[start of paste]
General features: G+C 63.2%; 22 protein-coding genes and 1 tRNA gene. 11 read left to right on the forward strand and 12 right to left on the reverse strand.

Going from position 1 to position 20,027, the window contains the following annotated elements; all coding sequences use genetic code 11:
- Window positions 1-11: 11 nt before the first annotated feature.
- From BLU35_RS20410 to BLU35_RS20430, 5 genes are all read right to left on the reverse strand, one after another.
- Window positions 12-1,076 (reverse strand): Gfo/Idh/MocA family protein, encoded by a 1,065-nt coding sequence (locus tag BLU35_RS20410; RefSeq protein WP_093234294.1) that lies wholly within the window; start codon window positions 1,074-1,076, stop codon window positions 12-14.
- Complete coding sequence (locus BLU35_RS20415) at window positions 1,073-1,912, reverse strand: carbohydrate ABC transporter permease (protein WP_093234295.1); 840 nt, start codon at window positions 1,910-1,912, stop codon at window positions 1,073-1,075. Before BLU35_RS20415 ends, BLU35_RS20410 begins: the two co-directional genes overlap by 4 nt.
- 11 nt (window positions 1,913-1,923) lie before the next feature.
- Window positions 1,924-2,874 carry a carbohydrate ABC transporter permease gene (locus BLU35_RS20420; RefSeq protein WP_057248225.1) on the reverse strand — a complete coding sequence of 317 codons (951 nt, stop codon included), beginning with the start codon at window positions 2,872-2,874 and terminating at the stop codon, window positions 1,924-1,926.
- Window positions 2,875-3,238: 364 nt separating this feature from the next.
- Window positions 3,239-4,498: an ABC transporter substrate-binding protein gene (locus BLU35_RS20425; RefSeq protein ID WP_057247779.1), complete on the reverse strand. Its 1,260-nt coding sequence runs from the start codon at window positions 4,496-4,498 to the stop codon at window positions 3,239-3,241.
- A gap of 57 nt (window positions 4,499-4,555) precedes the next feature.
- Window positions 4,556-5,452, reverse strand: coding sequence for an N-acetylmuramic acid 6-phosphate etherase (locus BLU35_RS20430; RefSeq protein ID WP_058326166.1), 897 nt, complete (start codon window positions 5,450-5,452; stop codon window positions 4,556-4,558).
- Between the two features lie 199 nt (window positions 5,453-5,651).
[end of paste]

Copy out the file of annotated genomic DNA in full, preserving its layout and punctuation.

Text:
General features: G+C 63.2%; 22 protein-coding genes and 1 tRNA gene. 11 read left to right on the forward strand and 12 right to left on the reverse strand.

Going from position 1 to position 20,027, the window contains the following annotated elements; all coding sequences use genetic code 11:
- Window positions 1-11: 11 nt before the first annotated feature.
- From BLU35_RS20410 to BLU35_RS20430, 5 genes are all read right to left on the reverse strand, one after another.
- Window positions 12-1,076 (reverse strand): Gfo/Idh/MocA family protein, encoded by a 1,065-nt coding sequence (locus tag BLU35_RS20410; RefSeq protein WP_093234294.1) that lies wholly within the window; start codon window positions 1,074-1,076, stop codon window positions 12-14.
- Complete coding sequence (locus BLU35_RS20415) at window positions 1,073-1,912, reverse strand: carbohydrate ABC transporter permease (protein WP_093234295.1); 840 nt, start codon at window positions 1,910-1,912, stop codon at window positions 1,073-1,075. Before BLU35_RS20415 ends, BLU35_RS20410 begins: the two co-directional genes overlap by 4 nt.
- 11 nt (window positions 1,913-1,923) lie before the next feature.
- Window positions 1,924-2,874 carry a carbohydrate ABC transporter permease gene (locus BLU35_RS20420; RefSeq protein WP_057248225.1) on the reverse strand — a complete coding sequence of 317 codons (951 nt, stop codon included), beginning with the start codon at window positions 2,872-2,874 and terminating at the stop codon, window positions 1,924-1,926.
- Window positions 2,875-3,238: 364 nt separating this feature from the next.
- Window positions 3,239-4,498: an ABC transporter substrate-binding protein gene (locus BLU35_RS20425; RefSeq protein ID WP_057247779.1), complete on the reverse strand. Its 1,260-nt coding sequence runs from the start codon at window positions 4,496-4,498 to the stop codon at window positions 3,239-3,241.
- A gap of 57 nt (window positions 4,499-4,555) precedes the next feature.
- Window positions 4,556-5,452, reverse strand: coding sequence for an N-acetylmuramic acid 6-phosphate etherase (locus BLU35_RS20430; RefSeq protein ID WP_058326166.1), 897 nt, complete (start codon window positions 5,450-5,452; stop codon window positions 4,556-4,558).
- Between the two features lie 199 nt (window positions 5,453-5,651).